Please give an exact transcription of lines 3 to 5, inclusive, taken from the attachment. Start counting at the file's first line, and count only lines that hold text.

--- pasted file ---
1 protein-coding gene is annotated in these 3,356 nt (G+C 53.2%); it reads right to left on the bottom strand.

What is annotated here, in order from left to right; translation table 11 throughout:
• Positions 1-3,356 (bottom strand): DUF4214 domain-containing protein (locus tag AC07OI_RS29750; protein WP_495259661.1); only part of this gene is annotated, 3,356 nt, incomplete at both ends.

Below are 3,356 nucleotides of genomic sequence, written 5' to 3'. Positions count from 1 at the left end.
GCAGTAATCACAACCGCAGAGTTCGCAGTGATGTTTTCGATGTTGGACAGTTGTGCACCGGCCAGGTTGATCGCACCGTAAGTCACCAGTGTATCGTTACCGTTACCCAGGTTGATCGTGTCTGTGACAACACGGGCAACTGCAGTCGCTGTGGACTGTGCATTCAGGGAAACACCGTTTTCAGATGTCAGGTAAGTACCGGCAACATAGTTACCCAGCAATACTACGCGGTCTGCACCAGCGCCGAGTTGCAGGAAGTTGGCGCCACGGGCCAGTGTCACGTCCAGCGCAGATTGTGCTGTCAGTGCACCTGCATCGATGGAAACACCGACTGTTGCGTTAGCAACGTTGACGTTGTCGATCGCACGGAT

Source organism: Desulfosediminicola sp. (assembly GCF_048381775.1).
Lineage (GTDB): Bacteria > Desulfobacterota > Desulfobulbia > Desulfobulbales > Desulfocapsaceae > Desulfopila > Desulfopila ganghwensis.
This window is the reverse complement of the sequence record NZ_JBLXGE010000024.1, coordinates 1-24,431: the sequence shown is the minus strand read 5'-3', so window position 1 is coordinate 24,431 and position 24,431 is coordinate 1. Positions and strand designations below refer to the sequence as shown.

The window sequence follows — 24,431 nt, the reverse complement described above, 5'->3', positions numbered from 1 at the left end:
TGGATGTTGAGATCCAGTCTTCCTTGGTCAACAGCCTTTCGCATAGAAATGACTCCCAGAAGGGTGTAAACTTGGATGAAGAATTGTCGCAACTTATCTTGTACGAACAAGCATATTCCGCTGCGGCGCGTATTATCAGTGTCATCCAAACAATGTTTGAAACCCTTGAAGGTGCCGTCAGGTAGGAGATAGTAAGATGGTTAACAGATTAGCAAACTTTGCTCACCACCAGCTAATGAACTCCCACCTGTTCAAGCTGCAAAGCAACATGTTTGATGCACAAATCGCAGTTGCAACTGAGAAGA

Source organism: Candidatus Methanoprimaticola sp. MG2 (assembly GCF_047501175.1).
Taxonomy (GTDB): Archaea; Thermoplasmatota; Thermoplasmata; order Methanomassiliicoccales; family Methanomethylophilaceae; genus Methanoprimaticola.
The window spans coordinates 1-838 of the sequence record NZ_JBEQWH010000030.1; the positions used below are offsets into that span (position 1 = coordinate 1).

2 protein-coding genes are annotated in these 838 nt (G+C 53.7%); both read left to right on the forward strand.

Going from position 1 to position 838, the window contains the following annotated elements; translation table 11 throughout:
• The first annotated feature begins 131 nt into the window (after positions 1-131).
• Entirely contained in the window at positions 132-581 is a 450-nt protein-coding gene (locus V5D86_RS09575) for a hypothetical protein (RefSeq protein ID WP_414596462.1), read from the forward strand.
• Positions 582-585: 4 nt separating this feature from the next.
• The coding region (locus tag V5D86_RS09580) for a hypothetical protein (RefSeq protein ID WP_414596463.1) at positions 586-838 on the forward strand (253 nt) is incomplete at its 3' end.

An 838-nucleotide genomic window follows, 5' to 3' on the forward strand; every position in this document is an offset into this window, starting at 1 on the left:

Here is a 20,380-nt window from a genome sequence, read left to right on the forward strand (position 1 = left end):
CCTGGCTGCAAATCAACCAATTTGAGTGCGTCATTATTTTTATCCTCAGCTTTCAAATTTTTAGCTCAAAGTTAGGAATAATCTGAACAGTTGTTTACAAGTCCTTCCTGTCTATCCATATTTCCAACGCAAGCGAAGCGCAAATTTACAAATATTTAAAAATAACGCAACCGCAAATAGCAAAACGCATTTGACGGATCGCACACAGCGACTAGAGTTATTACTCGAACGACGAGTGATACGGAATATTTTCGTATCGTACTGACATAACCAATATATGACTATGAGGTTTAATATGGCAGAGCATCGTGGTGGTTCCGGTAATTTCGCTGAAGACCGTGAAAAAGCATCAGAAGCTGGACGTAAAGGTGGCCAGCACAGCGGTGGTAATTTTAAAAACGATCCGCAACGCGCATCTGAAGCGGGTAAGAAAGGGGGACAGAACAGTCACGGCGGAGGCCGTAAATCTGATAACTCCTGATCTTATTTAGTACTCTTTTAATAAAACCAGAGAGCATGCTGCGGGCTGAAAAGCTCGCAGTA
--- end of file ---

• Positions 1-3,356 (bottom strand): DUF4214 domain-containing protein (locus tag AC07OI_RS29750; protein WP_495259661.1); only part of this gene is annotated, 3,356 nt, incomplete at both ends.

Below are 3,356 nucleotides of genomic sequence, written 5' to 3'. Positions count from 1 at the left end.
GCAGTAATCACAACCGCAGAGTTCGCAGTGATGTTTTCGATGTTGGACAGTTGTGCACCGGCCAGGTTGATCGCACCGTAAGTCACCAGTGTATCGTTACCGTTACCCAGGTTGATCGTGTCTGTGACAACACGGGCAACTGCAGTCGCTGTGGACTGTGCATTCAGGGAAACACCGTTTTCAGATGTCAGGTAAGTACCGGCAACATAGTTACCCAGCAATACTACGCGGTCTGCACCAGCGCCGAGTTGCAGGAAGTTGGCGCCACGGGCCAGTGTCACGTCCAGCGCAGATTGTGCTGTCAGTGCACCTGCATCGATGGAAACACCGACTGTTGCGTTAGCAACGTTGACGTTGTCGATCGCACGGAT